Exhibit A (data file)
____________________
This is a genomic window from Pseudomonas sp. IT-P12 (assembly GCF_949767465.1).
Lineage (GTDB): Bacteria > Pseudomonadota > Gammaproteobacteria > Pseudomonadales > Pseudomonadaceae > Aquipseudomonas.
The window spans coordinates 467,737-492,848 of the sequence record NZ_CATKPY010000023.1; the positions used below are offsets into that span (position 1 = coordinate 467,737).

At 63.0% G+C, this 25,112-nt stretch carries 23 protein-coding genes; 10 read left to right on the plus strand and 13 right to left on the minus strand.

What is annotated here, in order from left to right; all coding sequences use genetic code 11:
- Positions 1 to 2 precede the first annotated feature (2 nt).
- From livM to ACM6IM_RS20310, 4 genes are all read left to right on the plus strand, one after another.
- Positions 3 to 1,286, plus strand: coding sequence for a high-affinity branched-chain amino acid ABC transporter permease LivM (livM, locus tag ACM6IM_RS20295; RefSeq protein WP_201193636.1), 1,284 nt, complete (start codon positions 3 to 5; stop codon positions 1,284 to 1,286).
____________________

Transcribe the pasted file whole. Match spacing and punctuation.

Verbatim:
This is a genomic window from Pseudomonas sp. IT-P12 (assembly GCF_949767465.1).
Lineage (GTDB): Bacteria > Pseudomonadota > Gammaproteobacteria > Pseudomonadales > Pseudomonadaceae > Aquipseudomonas.
The window spans coordinates 467,737-492,848 of the sequence record NZ_CATKPY010000023.1; the positions used below are offsets into that span (position 1 = coordinate 467,737).

At 63.0% G+C, this 25,112-nt stretch carries 23 protein-coding genes; 10 read left to right on the plus strand and 13 right to left on the minus strand.

What is annotated here, in order from left to right; all coding sequences use genetic code 11:
- Positions 1 to 2 precede the first annotated feature (2 nt).
- From livM to ACM6IM_RS20310, 4 genes are all read left to right on the plus strand, one after another.
- Positions 3 to 1,286, plus strand: coding sequence for a high-affinity branched-chain amino acid ABC transporter permease LivM (livM, locus tag ACM6IM_RS20295; RefSeq protein WP_201193636.1), 1,284 nt, complete (start codon positions 3 to 5; stop codon positions 1,284 to 1,286).